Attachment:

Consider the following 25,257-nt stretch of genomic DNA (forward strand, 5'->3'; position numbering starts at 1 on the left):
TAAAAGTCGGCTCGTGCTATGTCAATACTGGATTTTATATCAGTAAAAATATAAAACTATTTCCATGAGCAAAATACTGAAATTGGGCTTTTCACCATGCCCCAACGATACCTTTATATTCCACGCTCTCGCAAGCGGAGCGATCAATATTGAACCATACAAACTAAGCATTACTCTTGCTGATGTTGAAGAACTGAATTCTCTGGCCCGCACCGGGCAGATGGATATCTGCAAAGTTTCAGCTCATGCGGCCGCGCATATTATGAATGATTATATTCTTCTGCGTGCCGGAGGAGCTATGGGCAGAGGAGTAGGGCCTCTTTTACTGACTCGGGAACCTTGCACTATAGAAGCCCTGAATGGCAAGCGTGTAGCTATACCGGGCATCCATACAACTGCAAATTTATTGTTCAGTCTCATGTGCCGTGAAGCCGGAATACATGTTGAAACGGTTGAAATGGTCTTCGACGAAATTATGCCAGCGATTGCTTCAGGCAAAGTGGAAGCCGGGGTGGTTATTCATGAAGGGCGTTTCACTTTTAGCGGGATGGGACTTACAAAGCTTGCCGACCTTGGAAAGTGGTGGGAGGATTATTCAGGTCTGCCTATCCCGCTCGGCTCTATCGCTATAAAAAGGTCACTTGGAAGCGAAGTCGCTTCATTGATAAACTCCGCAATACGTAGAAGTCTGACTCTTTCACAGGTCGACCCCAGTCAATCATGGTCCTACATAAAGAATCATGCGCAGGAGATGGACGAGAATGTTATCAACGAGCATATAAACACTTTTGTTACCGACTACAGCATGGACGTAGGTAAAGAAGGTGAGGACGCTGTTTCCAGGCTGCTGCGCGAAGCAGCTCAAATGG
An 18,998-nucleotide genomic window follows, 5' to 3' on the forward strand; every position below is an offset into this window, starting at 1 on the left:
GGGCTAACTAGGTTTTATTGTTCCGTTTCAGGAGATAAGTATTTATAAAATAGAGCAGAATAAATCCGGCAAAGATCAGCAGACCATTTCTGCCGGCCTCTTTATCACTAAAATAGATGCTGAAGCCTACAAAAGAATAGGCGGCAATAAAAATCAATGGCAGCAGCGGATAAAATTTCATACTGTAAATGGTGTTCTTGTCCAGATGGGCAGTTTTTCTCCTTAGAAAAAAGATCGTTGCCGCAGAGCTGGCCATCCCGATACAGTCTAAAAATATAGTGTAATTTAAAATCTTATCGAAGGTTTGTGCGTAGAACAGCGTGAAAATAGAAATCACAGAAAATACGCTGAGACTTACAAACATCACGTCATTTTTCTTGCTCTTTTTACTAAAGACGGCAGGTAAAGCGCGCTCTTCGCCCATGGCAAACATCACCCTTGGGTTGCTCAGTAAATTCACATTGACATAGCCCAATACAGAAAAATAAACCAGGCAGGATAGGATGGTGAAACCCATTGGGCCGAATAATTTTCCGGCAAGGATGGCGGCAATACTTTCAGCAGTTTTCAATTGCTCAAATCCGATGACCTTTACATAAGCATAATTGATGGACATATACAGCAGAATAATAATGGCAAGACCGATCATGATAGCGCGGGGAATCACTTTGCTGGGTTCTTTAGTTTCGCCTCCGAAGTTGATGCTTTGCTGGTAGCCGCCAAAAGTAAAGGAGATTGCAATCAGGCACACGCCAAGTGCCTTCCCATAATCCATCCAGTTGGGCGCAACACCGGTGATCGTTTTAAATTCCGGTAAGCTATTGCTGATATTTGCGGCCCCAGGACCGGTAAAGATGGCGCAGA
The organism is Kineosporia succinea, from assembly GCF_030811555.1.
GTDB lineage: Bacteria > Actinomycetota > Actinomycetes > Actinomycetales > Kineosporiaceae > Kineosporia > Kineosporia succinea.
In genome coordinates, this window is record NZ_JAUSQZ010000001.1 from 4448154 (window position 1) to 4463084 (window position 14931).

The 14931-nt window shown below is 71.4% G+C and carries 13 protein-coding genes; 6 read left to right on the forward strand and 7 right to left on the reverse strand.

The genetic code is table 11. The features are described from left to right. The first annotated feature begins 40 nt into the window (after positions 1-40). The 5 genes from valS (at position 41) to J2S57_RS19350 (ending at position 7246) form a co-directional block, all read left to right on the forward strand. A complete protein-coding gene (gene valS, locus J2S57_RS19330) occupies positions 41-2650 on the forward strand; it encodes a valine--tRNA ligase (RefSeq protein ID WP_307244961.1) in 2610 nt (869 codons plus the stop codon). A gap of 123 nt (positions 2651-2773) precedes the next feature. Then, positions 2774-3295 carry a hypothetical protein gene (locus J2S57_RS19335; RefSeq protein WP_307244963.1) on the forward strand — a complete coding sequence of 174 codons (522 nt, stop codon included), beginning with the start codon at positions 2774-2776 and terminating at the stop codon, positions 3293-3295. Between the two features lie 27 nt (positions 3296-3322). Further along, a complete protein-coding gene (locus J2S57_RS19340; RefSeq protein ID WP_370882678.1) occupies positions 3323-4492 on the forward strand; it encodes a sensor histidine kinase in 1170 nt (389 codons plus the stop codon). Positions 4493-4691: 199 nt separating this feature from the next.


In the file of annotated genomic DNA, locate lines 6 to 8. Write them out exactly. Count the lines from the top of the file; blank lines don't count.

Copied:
GTDB lineage: Bacteria > Actinomycetota > Actinomycetes > Actinomycetales > Kineosporiaceae > Kineosporia > Kineosporia succinea.
In genome coordinates, this window is record NZ_JAUSQZ010000001.1 from 4448154 (window position 1) to 4463084 (window position 14931).

The 14931-nt window shown below is 71.4% G+C and carries 13 protein-coding genes; 6 read left to right on the forward strand and 7 right to left on the reverse strand.